Tops of Giant Trees
Very Dense Forests
 Here the pilgrims take rest and at 9:30 pm. I steadily climb down the steep, dusty slope from Inchippara, with the hardened roots of huge trees, all the way. We reach Mukkuzi in the night where the much revered temple of the Divine Mother is; here I have dinner of  boiled tapioca and salad and find a place to sleep among friendly people chitchatting about the remaining journey. Next morning, 12th of Jan. we start for Kariyilaamthodu, eleven km through thick foothill forests  with the Azutha and Karimala hills on each side. This is a happiness giving, lush area with gigantic, gentle trees standing there for ages like sages showering blessings on the passers by, as we some times sight the droppings of wild elephants in some places! Three km further, we reach the foot of lofty Karimala ( elevation 1440 meters),the most arduous climb of the trek! It has to be climbed in seven stages and at each stage one thinks that he has reached the peak! At last I reach the top gasping for breath; there are two ancient wells here, where Ayyappa and his soldiers are said to have quenched their thirst. Resting here for some time, I start climbing down steadfastly, the adventurous zigzag slopes flanked by dense forests on the seemingly unending descent. On the way, I find some Swamies enjoying a smoke before they enter Sabarimala proper!

Finally, I step into Valyaanavattam, in the valley of Karimala where the special devotees carrying Thiruvaabharanam (ornaments to adorn Ayyappa during Sankranti Pooja) take rest. Further, I reach Cheriyaanvottam, and then walking along a tributary, I reach the enormous, soothingly picturesque river bed of Pampa, where Rajasekhara, the king of Pandalam, found the child Ayyappa! This place is alive with activity as I move about with a chopped tender coconut with a straw in it, sucking the sweet, thirst quenching water. The beautiful river emerging out of the woods and people bathing in it is a sight to behold; the 18th century poet, Ramanuja Ezuthachan, father of modern Malyalam literature, described the banks of Pampa as the most enchanting: Pampa sarathadam lokamanoharam.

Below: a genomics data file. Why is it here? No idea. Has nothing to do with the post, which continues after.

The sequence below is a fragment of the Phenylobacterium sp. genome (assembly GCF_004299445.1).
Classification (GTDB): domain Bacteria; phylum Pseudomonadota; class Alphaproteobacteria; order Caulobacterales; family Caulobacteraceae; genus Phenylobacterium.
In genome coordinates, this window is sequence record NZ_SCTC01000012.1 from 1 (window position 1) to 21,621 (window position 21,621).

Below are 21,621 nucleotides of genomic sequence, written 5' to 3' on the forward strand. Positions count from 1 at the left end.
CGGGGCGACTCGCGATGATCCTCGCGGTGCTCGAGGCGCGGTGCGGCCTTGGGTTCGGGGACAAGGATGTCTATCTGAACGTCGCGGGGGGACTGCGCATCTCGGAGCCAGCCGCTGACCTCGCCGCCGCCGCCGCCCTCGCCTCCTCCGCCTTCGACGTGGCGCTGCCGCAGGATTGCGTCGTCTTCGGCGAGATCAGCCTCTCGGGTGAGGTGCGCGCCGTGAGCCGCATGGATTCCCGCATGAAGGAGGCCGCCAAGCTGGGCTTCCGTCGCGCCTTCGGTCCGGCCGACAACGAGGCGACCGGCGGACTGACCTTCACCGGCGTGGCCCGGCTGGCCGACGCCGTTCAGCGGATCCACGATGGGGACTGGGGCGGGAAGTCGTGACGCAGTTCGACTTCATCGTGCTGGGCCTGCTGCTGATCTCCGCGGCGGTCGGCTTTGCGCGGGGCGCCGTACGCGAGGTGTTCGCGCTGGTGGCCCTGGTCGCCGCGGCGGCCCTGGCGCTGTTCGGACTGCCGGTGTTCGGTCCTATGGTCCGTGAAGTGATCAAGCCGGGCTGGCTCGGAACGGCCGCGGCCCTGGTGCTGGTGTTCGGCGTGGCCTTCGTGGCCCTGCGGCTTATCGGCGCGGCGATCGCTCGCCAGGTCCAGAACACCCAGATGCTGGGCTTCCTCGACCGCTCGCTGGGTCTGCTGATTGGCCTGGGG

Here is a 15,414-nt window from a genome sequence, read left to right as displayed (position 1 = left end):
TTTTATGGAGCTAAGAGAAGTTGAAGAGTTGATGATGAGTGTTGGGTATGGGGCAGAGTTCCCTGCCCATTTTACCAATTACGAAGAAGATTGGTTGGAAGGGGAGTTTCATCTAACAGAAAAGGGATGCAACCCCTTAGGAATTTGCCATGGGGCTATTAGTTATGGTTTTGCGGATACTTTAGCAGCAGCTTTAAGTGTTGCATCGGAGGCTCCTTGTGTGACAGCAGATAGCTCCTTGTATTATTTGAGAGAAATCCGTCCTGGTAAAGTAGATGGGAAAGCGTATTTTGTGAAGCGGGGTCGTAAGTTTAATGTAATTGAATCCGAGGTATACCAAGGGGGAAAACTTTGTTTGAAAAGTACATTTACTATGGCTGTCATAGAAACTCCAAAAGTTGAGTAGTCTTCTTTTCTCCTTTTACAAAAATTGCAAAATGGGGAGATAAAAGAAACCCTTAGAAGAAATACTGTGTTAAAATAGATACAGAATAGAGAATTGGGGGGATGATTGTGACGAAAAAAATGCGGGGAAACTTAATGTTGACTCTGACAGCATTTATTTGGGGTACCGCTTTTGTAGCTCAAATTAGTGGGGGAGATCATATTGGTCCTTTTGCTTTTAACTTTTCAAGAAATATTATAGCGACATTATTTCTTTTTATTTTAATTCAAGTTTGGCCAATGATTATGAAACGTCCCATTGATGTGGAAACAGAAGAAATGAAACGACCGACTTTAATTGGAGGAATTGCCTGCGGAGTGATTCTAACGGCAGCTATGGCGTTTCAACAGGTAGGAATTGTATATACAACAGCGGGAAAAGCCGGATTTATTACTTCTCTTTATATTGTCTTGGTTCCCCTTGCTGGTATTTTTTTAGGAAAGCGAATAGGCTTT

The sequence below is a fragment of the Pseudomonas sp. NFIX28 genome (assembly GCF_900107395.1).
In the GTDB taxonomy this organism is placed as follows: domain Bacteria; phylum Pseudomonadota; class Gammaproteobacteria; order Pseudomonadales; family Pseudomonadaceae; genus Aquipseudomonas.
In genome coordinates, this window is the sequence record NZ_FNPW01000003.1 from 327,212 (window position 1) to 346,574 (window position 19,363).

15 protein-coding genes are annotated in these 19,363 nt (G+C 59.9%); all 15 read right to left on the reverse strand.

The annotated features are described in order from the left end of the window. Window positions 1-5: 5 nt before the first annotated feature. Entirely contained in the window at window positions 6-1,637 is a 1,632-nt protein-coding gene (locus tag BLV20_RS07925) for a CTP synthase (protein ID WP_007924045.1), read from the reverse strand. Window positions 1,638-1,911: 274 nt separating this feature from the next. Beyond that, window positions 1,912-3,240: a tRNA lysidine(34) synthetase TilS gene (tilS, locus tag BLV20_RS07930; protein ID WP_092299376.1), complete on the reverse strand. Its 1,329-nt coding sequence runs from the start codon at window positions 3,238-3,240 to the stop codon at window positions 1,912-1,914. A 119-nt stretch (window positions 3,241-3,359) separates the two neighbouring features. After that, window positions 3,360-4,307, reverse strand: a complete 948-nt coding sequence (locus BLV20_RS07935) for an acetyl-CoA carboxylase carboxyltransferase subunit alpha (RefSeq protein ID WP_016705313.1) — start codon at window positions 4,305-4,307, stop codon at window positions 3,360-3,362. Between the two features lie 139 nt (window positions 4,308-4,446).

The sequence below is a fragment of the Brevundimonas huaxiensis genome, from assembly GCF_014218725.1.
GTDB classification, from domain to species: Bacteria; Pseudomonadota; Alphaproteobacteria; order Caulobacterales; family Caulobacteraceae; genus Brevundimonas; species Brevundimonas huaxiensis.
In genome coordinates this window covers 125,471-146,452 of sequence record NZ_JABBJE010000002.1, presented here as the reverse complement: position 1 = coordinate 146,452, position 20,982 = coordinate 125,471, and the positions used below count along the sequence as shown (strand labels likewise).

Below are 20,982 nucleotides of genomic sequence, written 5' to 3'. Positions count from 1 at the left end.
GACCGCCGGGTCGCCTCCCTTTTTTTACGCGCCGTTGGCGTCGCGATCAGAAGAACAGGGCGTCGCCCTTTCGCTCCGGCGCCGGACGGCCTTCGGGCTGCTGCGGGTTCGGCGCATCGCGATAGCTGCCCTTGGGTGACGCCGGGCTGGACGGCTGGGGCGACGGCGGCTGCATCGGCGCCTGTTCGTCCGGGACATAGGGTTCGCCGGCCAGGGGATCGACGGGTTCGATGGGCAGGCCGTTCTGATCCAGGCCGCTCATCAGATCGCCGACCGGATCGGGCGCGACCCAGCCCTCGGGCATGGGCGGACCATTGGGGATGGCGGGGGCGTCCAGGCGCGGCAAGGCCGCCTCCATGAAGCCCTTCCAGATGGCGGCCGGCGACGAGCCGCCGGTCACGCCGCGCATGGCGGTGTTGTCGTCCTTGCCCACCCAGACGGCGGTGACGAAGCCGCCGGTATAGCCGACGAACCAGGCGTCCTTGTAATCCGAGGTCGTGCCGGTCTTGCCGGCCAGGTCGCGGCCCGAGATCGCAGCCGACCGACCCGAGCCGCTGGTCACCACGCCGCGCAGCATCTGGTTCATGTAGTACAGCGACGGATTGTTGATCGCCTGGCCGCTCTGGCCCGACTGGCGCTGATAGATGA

The Cheriyaavattam side of Pampa has hundreds of temporary camps where pilgrims can stay even up to two or three days. I stay in a guest house on the banks of Pampa and after having a refreshing cold water bath late in the evening, move around in the festive atmosphere. “behold,” the festival of lights in the river Pampa where hundreds of  well-lit lamps placed on special floats move in the river to the accompaniment of rhythms with traditional instruments. The whole scene is so brilliant and colorful that I just get immersed in the fare for a long time! This is the victory celebration of Ayyappa over the brigand Udayanan.                                                                                                                                      
Early in the morning next day (14th Jan), I climb the steps   to the huge and artistic temple of Ganesha at the foot of Neelimala, take His customary blessings and begin the final steep climb to the destination. At dawn, the mountains and clouds and the mist together create beautiful, surrealistic views on one side!
A surrealistic View
 At the top, I reach Appaachimedu, which has deep gorges on both sides; and then Sabaripeetham, where Sabari offered berries to Lord Rama. Another kilometer further is the spot Saramkuthiyaal, where Ayyappa and his soldiers discarded their weapons after the liberation of Sabarimala temple. We are very close to the temple and the whole area vibrates with the melodious slogan, “Swamiye sharanam Ayyappa”, (unto the feet of Ayyappa) and sounds of fireworks.

Near tht Temple
The time is 10:30 am and I am walking through a high, very big, long shed (made for the pilgrims to form queues) with a dais on the other side for announcements and cultural programs. As I proceed, to my left I see the 18 holy steps, the golden staff and the shrine. The temple on the hillock is in the midst of a valley surrounded by picturesque, flourishing, green mountains.
The Temple with long Queues

 As I am not in the orthodox, rigorous dress code carrying Irumudikettu on my head, I go for the Darshan of the Lord from the other side; but when I reach the Sannidhanam,(sanctum sanctorum) Ayyappa in His unique Veerasana pose with Yogapatta (a girdle supporting circling the back and supporting the knees of a seated person) and delivers the same message, “Aham Brahmasmi, tat twam asi” (I am Brahman, that thou art) to me also!
Swamy Ayyappa Temple, Sabarimala, Kerala

Gathering for Makarjyoti
The delightful period of the journey culminates with millions of people sighting the Makar Jyothi in the evening. It is a pit of camphor lighted in honor of Ayyappa (as Aaratito Him) from the heights of Ponnambalmedu, a mountain range fifteen kilometers away!
Child Swamy!

  Raja Ram Atre

Tuesday, August 14, 2012

KAILASH-MANASAROVAR Celestial Beauty, 15th August 19Celest96

Pictures On the Indian Side
A person with good health and sufficient money qualifies for the journey but only his guts and mental make-up wade him through the deep Himalayan valleys and gorges with gushing waters, brilliantly cut by the confident strokes of Nature to elevate a rational human mind more and more into the kingdom of wisdom, where Shiva(Brahman: Nature personified) seems to say, “I am Brahman, that thou art”(Brahma-Sutra)!